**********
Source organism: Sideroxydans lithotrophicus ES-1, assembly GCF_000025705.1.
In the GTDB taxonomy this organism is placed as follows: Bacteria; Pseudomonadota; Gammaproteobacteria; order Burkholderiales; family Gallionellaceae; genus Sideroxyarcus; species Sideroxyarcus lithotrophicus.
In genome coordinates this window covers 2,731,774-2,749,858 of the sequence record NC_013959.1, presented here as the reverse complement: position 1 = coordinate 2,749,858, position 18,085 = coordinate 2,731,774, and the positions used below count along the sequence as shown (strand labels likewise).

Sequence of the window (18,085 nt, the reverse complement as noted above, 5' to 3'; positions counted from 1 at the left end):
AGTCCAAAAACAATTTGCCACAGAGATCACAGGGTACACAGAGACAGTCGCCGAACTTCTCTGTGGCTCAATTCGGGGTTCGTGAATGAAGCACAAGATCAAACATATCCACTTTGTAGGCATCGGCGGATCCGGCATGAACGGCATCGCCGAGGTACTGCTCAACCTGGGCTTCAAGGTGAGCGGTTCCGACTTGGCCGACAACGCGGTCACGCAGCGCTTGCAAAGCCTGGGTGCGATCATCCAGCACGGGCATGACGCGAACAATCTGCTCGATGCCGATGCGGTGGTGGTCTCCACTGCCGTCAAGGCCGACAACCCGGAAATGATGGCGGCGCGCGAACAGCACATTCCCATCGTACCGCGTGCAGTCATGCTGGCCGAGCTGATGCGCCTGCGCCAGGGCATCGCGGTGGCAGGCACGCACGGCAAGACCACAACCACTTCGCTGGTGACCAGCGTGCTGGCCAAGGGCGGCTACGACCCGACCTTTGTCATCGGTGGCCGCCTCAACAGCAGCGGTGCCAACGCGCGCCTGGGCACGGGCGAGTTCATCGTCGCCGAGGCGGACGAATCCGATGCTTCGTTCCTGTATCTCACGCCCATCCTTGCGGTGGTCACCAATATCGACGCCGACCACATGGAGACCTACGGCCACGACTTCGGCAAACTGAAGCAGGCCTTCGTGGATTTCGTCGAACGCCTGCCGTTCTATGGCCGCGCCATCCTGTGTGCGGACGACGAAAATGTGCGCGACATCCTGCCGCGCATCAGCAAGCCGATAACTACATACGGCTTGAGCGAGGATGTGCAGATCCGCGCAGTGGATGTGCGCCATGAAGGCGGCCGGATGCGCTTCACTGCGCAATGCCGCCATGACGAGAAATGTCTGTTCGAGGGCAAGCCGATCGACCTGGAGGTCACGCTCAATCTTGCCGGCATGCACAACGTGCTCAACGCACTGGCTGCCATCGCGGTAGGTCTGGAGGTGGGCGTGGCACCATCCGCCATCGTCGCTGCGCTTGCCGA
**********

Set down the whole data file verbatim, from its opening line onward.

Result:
Source organism: Sideroxydans lithotrophicus ES-1, assembly GCF_000025705.1.
In the GTDB taxonomy this organism is placed as follows: Bacteria; Pseudomonadota; Gammaproteobacteria; order Burkholderiales; family Gallionellaceae; genus Sideroxyarcus; species Sideroxyarcus lithotrophicus.
In genome coordinates this window covers 2,731,774-2,749,858 of the sequence record NC_013959.1, presented here as the reverse complement: position 1 = coordinate 2,749,858, position 18,085 = coordinate 2,731,774, and the positions used below count along the sequence as shown (strand labels likewise).

Sequence of the window (18,085 nt, the reverse complement as noted above, 5' to 3'; positions counted from 1 at the left end):
AGTCCAAAAACAATTTGCCACAGAGATCACAGGGTACACAGAGACAGTCGCCGAACTTCTCTGTGGCTCAATTCGGGGTTCGTGAATGAAGCACAAGATCAAACATATCCACTTTGTAGGCATCGGCGGATCCGGCATGAACGGCATCGCCGAGGTACTGCTCAACCTGGGCTTCAAGGTGAGCGGTTCCGACTTGGCCGACAACGCGGTCACGCAGCGCTTGCAAAGCCTGGGTGCGATCATCCAGCACGGGCATGACGCGAACAATCTGCTCGATGCCGATGCGGTGGTGGTCTCCACTGCCGTCAAGGCCGACAACCCGGAAATGATGGCGGCGCGCGAACAGCACATTCCCATCGTACCGCGTGCAGTCATGCTGGCCGAGCTGATGCGCCTGCGCCAGGGCATCGCGGTGGCAGGCACGCACGGCAAGACCACAACCACTTCGCTGGTGACCAGCGTGCTGGCCAAGGGCGGCTACGACCCGACCTTTGTCATCGGTGGCCGCCTCAACAGCAGCGGTGCCAACGCGCGCCTGGGCACGGGCGAGTTCATCGTCGCCGAGGCGGACGAATCCGATGCTTCGTTCCTGTATCTCACGCCCATCCTTGCGGTGGTCACCAATATCGACGCCGACCACATGGAGACCTACGGCCACGACTTCGGCAAACTGAAGCAGGCCTTCGTGGATTTCGTCGAACGCCTGCCGTTCTATGGCCGCGCCATCCTGTGTGCGGACGACGAAAATGTGCGCGACATCCTGCCGCGCATCAGCAAGCCGATAACTACATACGGCTTGAGCGAGGATGTGCAGATCCGCGCAGTGGATGTGCGCCATGAAGGCGGCCGGATGCGCTTCACTGCGCAATGCCGCCATGACGAGAAATGTCTGTTCGAGGGCAAGCCGATCGACCTGGAGGTCACGCTCAATCTTGCCGGCATGCACAACGTGCTCAACGCACTGGCTGCCATCGCGGTAGGTCTGGAGGTGGGCGTGGCACCATCCGCCATCGTCGCTGCGCTTGCCGA